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Putin says he drove taxi after fall of Soviet Union

December 12, 2021

The Russian president spoke of the devastating effect the demise of the USSR had on him and millions of others, admitting he took up driving a cab during hard times, even though he said "it's unpleasant to talk about."

Russian Prime Minister Vladimir Putin drives a car
Driven to extremes: Putin now has the keys to the KremlinImage: Alexsey Druginyn/dpa/picture alliance

Russian President Vladimir Putin drove a taxi to boost his income following the fall of the Soviet Union, state-run news agency RIA Novosti reported on Sunday.

In a documentary film, RIA-Novosti quoted the Russian leader as saying: "Sometimes I had to earn extra money."

"I mean, earn extra money by car, as a private driver. It's unpleasant to talk about to be honest but, unfortunately, that was the case."

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Putin's devastation over Soviet demise

Putin said the collapse of the USSR spelled the end of "historical Russia."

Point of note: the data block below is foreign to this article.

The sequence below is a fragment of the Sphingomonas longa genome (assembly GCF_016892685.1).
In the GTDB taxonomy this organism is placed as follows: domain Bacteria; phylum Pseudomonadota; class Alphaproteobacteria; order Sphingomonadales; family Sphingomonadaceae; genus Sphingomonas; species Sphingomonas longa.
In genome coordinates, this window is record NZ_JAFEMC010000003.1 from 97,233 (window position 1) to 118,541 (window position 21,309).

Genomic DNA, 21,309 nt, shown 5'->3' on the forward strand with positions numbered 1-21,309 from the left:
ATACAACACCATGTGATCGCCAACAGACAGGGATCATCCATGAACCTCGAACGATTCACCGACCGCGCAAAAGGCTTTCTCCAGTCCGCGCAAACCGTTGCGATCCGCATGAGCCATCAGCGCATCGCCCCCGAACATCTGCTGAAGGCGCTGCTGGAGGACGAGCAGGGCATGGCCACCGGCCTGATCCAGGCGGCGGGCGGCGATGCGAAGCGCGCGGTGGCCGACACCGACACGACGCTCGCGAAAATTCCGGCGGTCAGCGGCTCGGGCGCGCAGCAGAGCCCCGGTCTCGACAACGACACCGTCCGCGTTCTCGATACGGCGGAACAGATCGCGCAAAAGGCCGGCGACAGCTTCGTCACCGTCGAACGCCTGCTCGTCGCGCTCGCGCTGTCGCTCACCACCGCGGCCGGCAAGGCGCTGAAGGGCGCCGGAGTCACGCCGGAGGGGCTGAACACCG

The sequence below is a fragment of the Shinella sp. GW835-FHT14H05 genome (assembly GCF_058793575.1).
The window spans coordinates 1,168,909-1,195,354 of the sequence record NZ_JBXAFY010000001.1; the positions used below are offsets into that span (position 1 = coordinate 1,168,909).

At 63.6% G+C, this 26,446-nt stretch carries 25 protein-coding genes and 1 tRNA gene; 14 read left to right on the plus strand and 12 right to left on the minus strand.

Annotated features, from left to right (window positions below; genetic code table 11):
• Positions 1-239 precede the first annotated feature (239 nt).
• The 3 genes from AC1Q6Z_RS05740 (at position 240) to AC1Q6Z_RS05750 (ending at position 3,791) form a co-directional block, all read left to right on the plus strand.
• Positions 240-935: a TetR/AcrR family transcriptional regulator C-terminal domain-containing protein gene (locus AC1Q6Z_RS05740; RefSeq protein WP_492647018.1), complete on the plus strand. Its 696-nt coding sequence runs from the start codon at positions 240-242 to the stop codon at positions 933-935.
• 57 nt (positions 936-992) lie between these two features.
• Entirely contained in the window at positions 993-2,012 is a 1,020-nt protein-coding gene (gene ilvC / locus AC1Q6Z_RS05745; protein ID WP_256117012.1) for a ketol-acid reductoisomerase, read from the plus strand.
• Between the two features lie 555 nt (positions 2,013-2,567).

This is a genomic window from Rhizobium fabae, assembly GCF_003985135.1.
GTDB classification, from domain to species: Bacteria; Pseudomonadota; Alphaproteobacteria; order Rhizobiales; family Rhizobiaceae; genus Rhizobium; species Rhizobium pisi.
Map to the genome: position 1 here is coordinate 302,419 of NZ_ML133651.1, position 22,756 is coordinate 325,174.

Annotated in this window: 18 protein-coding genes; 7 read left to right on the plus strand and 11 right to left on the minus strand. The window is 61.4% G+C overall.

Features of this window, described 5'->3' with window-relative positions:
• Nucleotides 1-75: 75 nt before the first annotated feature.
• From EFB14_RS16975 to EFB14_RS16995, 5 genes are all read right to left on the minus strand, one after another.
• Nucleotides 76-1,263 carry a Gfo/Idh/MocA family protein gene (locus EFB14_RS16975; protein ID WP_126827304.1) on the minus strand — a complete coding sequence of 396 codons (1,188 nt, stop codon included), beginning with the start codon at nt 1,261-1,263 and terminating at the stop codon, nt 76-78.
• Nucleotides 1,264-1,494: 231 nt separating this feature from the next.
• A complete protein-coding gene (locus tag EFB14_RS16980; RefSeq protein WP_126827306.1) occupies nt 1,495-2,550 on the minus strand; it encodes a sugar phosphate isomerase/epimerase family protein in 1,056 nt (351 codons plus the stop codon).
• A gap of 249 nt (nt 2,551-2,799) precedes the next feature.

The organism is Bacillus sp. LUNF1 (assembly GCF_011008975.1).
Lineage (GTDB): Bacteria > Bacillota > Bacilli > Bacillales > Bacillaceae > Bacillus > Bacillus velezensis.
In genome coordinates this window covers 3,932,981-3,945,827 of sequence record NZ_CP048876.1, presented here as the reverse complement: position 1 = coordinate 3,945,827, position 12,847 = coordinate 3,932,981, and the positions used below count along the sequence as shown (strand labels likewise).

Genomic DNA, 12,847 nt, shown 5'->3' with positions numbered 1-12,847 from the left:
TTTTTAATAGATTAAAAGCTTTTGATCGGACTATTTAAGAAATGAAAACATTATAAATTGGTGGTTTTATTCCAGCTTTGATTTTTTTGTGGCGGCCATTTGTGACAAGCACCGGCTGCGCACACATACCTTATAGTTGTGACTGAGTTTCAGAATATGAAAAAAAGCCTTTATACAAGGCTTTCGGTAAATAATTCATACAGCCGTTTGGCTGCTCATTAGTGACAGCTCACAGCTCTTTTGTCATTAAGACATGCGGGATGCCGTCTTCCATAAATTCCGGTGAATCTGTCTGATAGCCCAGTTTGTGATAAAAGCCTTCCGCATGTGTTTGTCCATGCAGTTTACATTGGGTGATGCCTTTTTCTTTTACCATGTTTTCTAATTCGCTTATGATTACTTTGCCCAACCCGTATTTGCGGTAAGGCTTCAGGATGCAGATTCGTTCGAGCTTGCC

He has previously lamented its disintegration three decades ago, saying it remains a "tragedy" for "most citizens."

The end of the Soviet Union brought with it a period of severe economic instability that plunged millions into poverty, as newly independent Russia evolved from communism to capitalism.

A loyal servant of the Soviet Union, Putin was dismayed when it fell apart, once describing the collapse as "the greatest geopolitical disaster of the 20th century."

Putin's comments come as critics accuse him of planning to recreate the Soviet Union with an invasion of Ukraine. The Kremlin has so far dismissed the idea as fear-mongering by the West, and that Moscow would only attack its neighbor if provoked by Kyiv or another state.

jsi/fb (Reuters, AFP)

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